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Topic: About 2 years (Read 2192 times) previous topic - next topic


We're beggining a project which could be for 2 years or more.

What about the life time of an arduino in years ? Has something a feedback on this kind of projects ?



Well I've never done a project like this, but if used correctly I think an Arduino can last for 2 years.
I have Arduinos that are 2 years old and still work fine, but these weren't used continuously.

Jack Christensen

Should be no different than any other modern electronic device, assuming it is used within specifications. I would expect far more than two years. Since it has relatively few components, and therefore fewer parts to fail, I might even expect an Arduino to outlast common consumer electronics like phones, TVs, cameras, etc.


iv got one thats been going for 5 months now its still running fine. And at work we have a couple that have been constantly running for a year and a half. So as long as your not doing anything horrible to it, 2 years should be fine.


Solid state electronics don't "wear out".   Failures are very infrequent and basically random (assuming no electrical, mechanical, or thermal abuse).  On average, 2 years should be no problem.   But if the design is critical, such as life-support, or if it's going into space where it can't be repaired/replaced, you have to take extra precaustions, because failures are random and there is a slim possibility that you get a failure after 2 days, or 2 weeks... 

Take a look at this.    (That's just for the chip.    Of course, there are more parts on the Arduino board, and you might be adding some parts.  If you use 100 parts, life-expectancy (MTBF) is 1/100th.)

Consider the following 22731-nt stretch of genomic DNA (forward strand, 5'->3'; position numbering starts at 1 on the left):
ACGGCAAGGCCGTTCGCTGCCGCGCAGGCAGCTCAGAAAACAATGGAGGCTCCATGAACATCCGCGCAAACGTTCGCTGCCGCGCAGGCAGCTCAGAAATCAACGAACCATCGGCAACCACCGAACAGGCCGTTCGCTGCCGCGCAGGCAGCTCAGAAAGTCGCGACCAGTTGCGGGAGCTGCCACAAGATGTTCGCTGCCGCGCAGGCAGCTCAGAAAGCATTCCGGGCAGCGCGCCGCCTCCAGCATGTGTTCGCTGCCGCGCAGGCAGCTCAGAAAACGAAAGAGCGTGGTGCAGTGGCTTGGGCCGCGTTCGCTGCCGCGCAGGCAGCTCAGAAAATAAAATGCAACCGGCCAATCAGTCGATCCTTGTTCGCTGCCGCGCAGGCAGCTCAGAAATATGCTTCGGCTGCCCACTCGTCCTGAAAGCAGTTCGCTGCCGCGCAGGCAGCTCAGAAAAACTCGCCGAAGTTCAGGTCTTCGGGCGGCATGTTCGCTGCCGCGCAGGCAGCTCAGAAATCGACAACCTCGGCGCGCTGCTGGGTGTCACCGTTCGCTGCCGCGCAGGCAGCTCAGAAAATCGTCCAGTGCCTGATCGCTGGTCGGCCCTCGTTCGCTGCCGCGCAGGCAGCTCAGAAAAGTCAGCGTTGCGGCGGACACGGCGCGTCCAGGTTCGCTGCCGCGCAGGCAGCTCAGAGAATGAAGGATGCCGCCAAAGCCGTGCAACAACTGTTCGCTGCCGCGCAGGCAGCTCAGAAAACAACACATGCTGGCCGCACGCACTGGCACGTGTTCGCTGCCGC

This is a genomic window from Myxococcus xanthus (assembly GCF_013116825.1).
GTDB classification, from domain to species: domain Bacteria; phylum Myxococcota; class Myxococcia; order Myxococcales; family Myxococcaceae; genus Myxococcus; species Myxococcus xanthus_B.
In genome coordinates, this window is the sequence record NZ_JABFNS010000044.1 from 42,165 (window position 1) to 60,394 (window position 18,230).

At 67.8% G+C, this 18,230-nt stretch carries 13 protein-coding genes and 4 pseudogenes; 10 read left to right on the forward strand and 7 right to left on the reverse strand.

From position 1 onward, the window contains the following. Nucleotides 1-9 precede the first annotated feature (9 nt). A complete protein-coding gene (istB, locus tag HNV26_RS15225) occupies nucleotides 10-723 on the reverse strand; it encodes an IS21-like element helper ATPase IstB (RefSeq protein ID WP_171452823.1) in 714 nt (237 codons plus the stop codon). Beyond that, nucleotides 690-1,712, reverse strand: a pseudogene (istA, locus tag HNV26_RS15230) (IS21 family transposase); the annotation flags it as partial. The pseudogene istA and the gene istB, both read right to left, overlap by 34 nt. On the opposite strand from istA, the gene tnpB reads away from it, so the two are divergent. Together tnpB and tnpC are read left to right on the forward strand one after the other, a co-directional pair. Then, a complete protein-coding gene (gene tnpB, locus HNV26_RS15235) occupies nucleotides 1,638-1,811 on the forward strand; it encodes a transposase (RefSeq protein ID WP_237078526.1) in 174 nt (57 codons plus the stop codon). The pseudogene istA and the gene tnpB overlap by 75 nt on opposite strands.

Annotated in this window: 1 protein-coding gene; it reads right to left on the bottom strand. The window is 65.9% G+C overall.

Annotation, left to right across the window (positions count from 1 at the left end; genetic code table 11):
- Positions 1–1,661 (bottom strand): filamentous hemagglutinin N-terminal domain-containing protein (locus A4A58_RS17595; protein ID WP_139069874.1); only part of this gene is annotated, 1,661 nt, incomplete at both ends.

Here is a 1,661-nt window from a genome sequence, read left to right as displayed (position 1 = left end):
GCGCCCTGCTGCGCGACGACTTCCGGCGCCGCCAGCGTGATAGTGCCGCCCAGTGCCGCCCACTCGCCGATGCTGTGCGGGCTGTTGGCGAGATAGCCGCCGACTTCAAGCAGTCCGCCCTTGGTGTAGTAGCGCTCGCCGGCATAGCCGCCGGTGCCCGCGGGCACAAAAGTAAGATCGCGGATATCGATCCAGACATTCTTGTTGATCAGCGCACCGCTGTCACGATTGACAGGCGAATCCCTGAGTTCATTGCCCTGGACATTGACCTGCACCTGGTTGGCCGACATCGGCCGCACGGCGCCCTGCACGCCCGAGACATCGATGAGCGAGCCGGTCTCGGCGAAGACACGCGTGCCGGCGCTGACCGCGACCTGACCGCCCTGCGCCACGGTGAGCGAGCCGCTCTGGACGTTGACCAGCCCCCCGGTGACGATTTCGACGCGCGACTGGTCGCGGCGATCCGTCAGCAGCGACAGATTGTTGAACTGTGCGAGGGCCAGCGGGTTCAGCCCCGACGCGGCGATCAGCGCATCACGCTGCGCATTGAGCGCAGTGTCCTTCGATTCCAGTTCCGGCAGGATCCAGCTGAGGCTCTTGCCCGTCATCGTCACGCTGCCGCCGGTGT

I do have an Arduino that "went bad" after a couple of weeks...   The chip is running, but the bootloader doesn't work.  (I don't know if the bootloader somehow got corrupted, or if the serial-chip "went bad" or somehow got burned-out.)

I built a few projects with a different microcontroller about 15 years ago, and they still work fine.   One is a car alarm that's been running 24/7 for more than 15 years... even when it's not armed.  The only time the microcontroler & software-loop haven't been running is when the battery was dead!   

Mechanical parts (switches, relays, motors) and connectors can wear-out and connections can become corroded.  Electrolytic capacitors can have lifetimes less than most other "electronics".   And of course, vacuum tubes age, deteriorate, and wear-out. ;)


Also, the flash data retention is quoted 100 years at room temp, or 20 years at ridiculously high temp, IIRC.  So, 2 years (assuming it's not in a pot of boiling water) should be cake.

For long-term, unattended operation, I would encourage the use of a watchdog timer to reset the chip if the code crashes or locks up for whatever reason.  This is built-in to the AVR, and there are examples in the playground.


Data point:

I have 14 '328 based boxes (mix of promini's and standalone designs) that have been powered up 3-4 times a week and run for 2-5 hours each time, have been doing that since Dec 2010. 1 promini failure - the box it was connected to via serial interface also died, no way to say which one caused the other to go. 
Designing & building electrical circuits for over 25 years.  Screw Shield for Mega/Due/Uno,  Bobuino with ATMega1284P, & other '328P & '1284P creations & offerings at  my website.


As pointed out electronics can suffer from a random failure at any time.
I did build a ham radio repeater controller that worked for 17 years 24/7 before they turned if off when they moved site.

The most likely to fail part is the power supply, cheap ones have capacitors that have a short life. Large electrolytic capacitors unlike most other bits of electronics do have a wear out mechanism and the cheaper ones will last about 2 years, so don't economies on the power supply.


We're beggining a project which could be for 2 years or more.

What about the life time of an arduino in years ? Has something a feedback on this kind of projects ?

You are going to find a shorter bathtub curve in components like power supplies and so on. It is usually passive components like capacitors that fail before semiconductors. Keep things cool, and over-design so things are well within spec.

(And there we have it. I should have read all the way to the bottom of the thread.)
I yield() for co-routines.


Great answers,

I'm confident, now.


a thing worth mensioning imo is that when u use timers beware of the overflow i've red that for millis() this happens once in about 50 days and for micros() it happens once in about 70 minutes

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